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‘Ditza is a very elderly lady and a number of people she is with are either very elderly or very young. Being held for 17 days underground is an extraordinary situation for anyone to be in, let alone a frail 84-year-old woman. This isn’t something that can be allowed to drag on for days, weeks and months. Every party involved in this situation must do everything they can to save innocent lives at this time.’

The great-grandmother with her children (from left): Yasmin, Gidon, Neta and Dafna (Picture: Family of Ditza Heiman)

Ditza prepares chicken soup which her UK family has been making as a way of connecting with her (Picture: Family of Ditza Heiman)

Ditza is the widow of Zvi Shdaimah who came to the UK on the Kindertransport, the organised rescue of predominantly Jewish children from Nazi-controlled territory before the Second World War.  

Her great niece, 26, from London, and niece, 58, from Hertfordshire, described her as a ‘woman of compassion’ who would be trying to help the other hostages.  

Her niece said: ‘Ditza is 84 and she has health conditions and needs regular medication, so it’s imperative that her needs are taken care of.

‘She has already been held for a very long time away from all the normal conditions of her life. She is a very strong, resilient and determined person but she is in enormously challenging conditions for an elderly person with health needs.

Ditza Heiman with her children who are doing everything they can to ensure her safe release (Picture: Family of Ditza Heiman)

‘There are also babies and children there in the most unnatural situation and we know that she would be trying to think of and care for those around her if she could in any way. Ditza is a woman of peace and compassion of all humanity who cares for the wellbeing of everyone.’ 

Ditza’s common cause with people of different backgrounds can be traced through to one of her daughters, Neta Heiman, who is a member of the Women Wage Peace group.  

The non-partisan movement is aimed at empowering women to work across the Israeli-Palestinian divide with the shared aim of ending the conflict.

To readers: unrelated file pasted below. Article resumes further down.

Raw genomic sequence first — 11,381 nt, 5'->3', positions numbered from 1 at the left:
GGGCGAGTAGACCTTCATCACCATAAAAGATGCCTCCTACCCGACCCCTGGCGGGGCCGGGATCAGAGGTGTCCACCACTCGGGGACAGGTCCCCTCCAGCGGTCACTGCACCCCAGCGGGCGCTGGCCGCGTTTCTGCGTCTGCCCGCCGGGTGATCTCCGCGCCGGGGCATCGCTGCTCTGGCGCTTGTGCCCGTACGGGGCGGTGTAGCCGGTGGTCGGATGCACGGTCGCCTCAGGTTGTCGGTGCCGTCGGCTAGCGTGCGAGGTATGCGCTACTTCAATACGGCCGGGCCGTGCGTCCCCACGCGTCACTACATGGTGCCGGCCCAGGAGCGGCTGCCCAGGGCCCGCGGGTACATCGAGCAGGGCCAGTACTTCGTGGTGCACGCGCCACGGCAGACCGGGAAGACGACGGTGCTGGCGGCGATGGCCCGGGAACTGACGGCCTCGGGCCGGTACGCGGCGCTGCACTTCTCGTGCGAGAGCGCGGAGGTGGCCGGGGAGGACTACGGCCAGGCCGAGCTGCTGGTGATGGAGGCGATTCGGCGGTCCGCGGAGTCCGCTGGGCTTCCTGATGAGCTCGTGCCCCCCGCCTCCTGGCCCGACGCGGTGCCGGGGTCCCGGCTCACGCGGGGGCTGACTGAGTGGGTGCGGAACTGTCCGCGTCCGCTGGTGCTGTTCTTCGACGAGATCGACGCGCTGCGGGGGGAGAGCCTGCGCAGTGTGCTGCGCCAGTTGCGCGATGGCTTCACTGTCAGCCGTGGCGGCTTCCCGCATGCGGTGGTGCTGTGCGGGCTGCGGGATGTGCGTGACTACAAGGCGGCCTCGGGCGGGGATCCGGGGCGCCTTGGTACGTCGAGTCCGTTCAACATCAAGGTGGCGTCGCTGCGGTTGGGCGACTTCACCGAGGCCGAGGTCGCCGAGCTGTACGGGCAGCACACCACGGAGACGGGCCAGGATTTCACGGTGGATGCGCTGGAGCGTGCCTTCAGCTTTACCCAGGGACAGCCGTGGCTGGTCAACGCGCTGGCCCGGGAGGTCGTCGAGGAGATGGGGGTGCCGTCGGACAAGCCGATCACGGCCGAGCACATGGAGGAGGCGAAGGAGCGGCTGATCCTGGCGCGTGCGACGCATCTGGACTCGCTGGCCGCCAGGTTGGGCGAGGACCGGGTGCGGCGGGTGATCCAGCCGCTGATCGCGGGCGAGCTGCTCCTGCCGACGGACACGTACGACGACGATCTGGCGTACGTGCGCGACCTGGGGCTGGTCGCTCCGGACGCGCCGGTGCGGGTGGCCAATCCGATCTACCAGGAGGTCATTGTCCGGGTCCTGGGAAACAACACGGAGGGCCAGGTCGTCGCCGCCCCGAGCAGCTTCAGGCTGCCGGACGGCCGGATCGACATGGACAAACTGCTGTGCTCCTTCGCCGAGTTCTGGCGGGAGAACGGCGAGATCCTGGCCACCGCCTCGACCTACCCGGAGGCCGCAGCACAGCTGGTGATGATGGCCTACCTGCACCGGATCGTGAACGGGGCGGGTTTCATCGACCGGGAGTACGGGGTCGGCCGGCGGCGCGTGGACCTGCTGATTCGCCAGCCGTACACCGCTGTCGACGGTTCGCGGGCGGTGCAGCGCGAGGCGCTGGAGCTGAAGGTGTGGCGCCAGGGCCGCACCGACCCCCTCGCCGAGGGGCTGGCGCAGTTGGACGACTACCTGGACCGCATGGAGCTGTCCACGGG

‘The kibbutz was founded very much in the belief of shared humanity and good neighbourly relations,’ the great niece said.

‘At the time, members of the community would go to the beach in Gaza or to restaurants in Gaza City. The binary divide has not been here forever, and not even in Ditza’s lifetime. She has a strong belief in the goodness and humanity in everybody and, even in these unimaginable times, she would only want the best for every innocent person.’  

Yocheved and Oded Lifshitz were taken hostage by Palestinian militants on October 7 before she was later freed (Picture: via REUTERS)

Yocheved Lifshitz speaks to the media outside Ichilov Hospital in Tel Aviv after being freed by Hamas (Picture: Alexi J. Rosenfeld/Getty Images)

Two US citizens, Judith Tai Raanan and her daughter Natalie, were freed by Hamas on Friday after negotiations overseen by Qatar.

They were followed on Monday by Ms Lifshitz and Nurit Yitzhak, who is also a member of Nir Oz, with the pair being airlifted from Gaza to a hospital in Tel Aviv. Ms Lifshitz said she had been through ‘hell’ but had been treated humanely and was shown on video shaking the hand of one of her captors.

She described being taken to a hall in the tunnels along with around 25 hostages before she and four other people from Nir Oz, who she did not name, were held in a different room.  

The latest release took place in a deal brokered by Qatar and Egypt, according to The Independent.

In a statement, Ms Lifshitz’s daughter said: ‘While I cannot put into words the relief that she is now safe, I will remain focused on securing the release of my father and all those – some 200 innocent people – who remain hostages in Gaza.’


MORE : British family’s ‘devastation’ after Hamas seizes great-grandmother, 84, from kibbutz

Do you have a story you would like to share? Contact josh.layton@metro.co.uk